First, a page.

Freeport-McMoRan Copper & Gold Inc. agreed to buy competitor Phelps Dodge for $25.9 billion, in a deal that would create the world's largest publicly traded copper company.

Under the current proposal, the combined company would retain the Freeport-McMoRan Copper & Gold Inc. name and trading symbol, but the Phelps Dodge name would continue to be used in its existing operations. Freeport is involved in copper, gold and silver mining in Indonesia and smelts and refines copper concentrates in Spain and Indonesia.

The boards of both Freeport-McMoRan and Phelps Dodge unanimously approved terms of the agreement. Shareholders also must approve the transaction, which company officials expect to close in first-quarter 2007.

John Myers, former president and CEO of Houston Wire and Cable, Houston, and now an industry consultant, said he would expect a merger of this magnitude to immediately impact short-term pricing and supply.

“I have always felt that along with the automotive and plumbing industry, the electrical industry was one of the largest users of copper,” he said. “Any merger of large suppliers such as Phelps Dodge and Freeport-McMoRan will immediately affect the short-term pricing and supply. There could be some savings due to the merged companies' efficiencies and combined output. If not, there will be long-term price increases.”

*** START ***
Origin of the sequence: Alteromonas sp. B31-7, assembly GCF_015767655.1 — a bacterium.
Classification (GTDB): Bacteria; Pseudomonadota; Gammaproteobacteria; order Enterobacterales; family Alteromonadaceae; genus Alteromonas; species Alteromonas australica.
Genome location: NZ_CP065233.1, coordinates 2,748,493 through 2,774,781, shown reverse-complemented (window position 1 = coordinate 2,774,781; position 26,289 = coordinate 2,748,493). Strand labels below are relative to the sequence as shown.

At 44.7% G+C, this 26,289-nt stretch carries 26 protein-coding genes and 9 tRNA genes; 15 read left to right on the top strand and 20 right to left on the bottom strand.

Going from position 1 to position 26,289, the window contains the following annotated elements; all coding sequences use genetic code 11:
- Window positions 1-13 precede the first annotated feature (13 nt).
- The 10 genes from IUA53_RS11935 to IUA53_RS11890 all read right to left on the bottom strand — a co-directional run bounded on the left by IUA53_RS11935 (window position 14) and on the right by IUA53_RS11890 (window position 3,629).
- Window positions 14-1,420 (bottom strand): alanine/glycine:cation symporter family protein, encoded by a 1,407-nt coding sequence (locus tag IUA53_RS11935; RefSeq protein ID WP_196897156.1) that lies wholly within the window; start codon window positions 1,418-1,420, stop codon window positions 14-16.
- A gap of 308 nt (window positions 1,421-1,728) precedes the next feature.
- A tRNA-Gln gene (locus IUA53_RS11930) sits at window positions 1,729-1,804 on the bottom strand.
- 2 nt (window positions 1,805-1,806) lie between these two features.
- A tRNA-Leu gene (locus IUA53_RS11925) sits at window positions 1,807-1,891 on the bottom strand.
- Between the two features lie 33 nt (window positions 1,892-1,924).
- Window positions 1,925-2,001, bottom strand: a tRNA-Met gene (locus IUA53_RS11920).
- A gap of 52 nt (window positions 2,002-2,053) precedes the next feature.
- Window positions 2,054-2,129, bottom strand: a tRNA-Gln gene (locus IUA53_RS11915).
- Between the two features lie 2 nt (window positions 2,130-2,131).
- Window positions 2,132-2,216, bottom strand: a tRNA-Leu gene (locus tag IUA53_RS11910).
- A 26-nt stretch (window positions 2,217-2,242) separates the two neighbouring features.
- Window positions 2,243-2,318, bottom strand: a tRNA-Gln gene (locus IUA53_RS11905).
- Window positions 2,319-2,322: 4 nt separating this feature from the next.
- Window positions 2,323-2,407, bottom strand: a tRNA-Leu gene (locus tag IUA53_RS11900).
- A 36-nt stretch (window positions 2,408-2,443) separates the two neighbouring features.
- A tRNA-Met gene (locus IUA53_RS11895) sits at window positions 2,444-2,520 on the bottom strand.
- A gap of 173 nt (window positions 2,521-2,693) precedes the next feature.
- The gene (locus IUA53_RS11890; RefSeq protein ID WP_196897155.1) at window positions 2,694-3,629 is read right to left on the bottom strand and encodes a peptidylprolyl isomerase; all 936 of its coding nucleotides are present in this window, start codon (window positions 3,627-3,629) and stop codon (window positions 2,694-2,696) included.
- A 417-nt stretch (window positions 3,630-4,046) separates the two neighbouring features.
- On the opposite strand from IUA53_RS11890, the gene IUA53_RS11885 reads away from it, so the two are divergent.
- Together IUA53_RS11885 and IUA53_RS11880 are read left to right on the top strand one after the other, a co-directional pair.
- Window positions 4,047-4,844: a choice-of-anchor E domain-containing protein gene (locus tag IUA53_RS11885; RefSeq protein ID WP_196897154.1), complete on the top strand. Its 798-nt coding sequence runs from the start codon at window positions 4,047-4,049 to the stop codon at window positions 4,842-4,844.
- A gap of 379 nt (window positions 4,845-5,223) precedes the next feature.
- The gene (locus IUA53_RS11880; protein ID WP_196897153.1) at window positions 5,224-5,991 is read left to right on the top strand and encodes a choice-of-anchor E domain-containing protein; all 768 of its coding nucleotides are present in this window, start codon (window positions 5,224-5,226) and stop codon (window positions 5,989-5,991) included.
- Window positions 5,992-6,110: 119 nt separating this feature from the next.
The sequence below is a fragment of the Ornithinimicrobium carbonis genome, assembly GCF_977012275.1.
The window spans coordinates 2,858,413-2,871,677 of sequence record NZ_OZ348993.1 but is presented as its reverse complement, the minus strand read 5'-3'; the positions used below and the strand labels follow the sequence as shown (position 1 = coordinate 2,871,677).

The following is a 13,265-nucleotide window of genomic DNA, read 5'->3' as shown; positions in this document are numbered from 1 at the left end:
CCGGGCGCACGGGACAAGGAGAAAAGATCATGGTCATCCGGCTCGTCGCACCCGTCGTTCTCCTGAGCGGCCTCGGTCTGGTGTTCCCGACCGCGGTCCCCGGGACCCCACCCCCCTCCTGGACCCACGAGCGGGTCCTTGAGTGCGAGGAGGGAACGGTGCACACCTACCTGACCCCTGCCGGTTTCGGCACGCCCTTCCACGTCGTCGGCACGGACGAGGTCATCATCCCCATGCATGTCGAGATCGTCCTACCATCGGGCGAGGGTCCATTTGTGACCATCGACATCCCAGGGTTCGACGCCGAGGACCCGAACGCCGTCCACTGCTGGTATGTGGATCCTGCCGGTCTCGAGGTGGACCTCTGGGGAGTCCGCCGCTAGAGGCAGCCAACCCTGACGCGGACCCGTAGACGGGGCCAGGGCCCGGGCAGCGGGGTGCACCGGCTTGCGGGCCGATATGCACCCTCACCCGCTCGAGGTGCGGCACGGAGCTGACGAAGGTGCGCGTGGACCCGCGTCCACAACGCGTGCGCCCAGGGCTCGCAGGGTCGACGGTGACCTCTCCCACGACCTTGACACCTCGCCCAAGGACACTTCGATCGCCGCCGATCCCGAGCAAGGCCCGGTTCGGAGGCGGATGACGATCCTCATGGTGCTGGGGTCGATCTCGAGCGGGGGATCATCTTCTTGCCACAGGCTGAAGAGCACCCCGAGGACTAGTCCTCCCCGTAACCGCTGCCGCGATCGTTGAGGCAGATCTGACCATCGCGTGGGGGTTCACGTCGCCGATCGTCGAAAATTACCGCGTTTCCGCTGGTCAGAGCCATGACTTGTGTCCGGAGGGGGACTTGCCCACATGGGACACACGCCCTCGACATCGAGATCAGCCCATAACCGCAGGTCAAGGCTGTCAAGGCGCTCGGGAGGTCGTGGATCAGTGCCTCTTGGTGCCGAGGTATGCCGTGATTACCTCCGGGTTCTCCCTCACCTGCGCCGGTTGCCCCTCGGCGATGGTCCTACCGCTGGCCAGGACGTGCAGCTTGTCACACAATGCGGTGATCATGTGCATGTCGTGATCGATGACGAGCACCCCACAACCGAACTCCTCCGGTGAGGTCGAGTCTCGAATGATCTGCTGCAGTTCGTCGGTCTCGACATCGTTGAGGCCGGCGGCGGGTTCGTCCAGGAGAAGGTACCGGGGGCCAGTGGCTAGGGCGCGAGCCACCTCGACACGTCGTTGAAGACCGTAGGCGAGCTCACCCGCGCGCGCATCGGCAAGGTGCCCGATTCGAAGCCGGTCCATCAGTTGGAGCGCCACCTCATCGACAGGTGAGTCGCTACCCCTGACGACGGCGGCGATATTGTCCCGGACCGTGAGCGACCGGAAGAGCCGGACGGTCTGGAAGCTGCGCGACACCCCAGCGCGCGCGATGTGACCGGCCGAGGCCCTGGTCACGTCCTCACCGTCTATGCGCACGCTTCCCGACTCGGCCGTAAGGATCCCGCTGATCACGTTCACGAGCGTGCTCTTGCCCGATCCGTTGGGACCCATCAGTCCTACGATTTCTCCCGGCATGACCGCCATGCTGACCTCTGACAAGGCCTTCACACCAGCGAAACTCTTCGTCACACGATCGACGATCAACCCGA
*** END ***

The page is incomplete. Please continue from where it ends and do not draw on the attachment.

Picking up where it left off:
Copper producers will certainly pass on any increases that they have immediately to the end users and the electrical distributors, said Myers. Those increases will immediately be felt in the marketplace.

What ultimately happens will depend on the capacity the merged company decides to keep active, he said. There could also be some labor unrest if the workers at the mines decide they do not believe they are being treated fairly by the merger.